What Won't Be in Your Tax Statement

As the Budget bears down on us, it is interesting to note that what most of us would regard as a "leak" is now legitimised by terms such as "advance announcement".

George Osborne has become the master of the false advance announcement. The Chancellor appears to love releasing information about an unpalatable change to taxation in the days or even weeks leading up to a major announcement, which he then completely ignores when the big day comes.

This time around, will it be the 45% rate of income tax that turns out to be the early April Fools' Day joke? A Guardian poll suggests that two-thirds of the population regarded it negatively so there will be an incentive for populist Mr Osborne to drop it, at least until closer to the next election.

One advance announcement that is guaranteed to be enacted in the next couple of years is the policy of giving a tax statement to every taxpayer. Many of us will already receive equivalent documents from their local councils to explain where Council Tax goes.

The first one ever might have seemed mildly interesting but thereafter, this has just boosted the paper recycling bill for Camden. If nothing else, in view of the cost of preparing these documents, it would be good to have the opportunity to indicate a desire to recycle prior to printing.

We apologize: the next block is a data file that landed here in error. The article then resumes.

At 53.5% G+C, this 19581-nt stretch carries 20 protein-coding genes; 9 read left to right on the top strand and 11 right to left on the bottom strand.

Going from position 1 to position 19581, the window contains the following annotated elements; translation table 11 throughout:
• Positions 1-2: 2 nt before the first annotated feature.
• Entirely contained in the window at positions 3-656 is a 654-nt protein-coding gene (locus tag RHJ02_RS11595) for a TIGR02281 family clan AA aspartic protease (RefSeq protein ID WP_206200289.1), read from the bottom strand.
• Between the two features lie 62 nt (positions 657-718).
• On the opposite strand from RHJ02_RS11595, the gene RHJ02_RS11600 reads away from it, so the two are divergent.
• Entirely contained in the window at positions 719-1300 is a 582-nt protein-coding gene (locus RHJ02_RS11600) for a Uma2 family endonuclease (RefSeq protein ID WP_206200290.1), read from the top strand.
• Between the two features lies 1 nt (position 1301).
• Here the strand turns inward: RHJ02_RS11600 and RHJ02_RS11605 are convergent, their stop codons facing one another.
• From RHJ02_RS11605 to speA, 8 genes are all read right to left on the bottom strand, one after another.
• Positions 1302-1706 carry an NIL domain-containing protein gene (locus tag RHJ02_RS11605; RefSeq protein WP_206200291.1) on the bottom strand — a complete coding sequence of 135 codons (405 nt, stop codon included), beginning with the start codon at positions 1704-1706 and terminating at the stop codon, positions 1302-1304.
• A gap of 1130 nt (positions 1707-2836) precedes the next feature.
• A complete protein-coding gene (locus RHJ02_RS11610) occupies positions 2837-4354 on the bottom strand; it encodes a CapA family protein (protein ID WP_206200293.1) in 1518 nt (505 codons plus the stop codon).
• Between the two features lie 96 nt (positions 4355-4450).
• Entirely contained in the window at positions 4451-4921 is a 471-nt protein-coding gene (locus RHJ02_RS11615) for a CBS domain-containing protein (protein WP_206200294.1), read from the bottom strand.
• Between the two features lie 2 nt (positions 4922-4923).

We will all have a fairly good idea of the items that are likely to figure large in these new tax statements. The cost of providing health resources, paying for the elderly and the young who require educating will each prove to be significant.

Picking up on last week's column, the figure that I did not expect to see, even though it will be significant, even if just based on HMRC's estimates which are likely to be under-stated such is the lack of knowledge about the statistic, is our old friend the tax gap.

Even if this figure is a mere £35 billion, it will still take pride of place up with the big boys of public expenditure. Were the true figure ever to be discovered, it is highly likely that it would take several steps further up that league table.

If the statistics on the tax gap were published in this way, they would presumably show that it was costing the average taxpayer several thousand pounds a year. This would not only inform but also force the hands of the Treasury and HMRC and might even make them take substantive action (perhaps a full-scale amnesty?) to recover a much larger proportion of this money mountain that is just sitting there waiting to be collected.

So will this happen? Don't bet on it!

 

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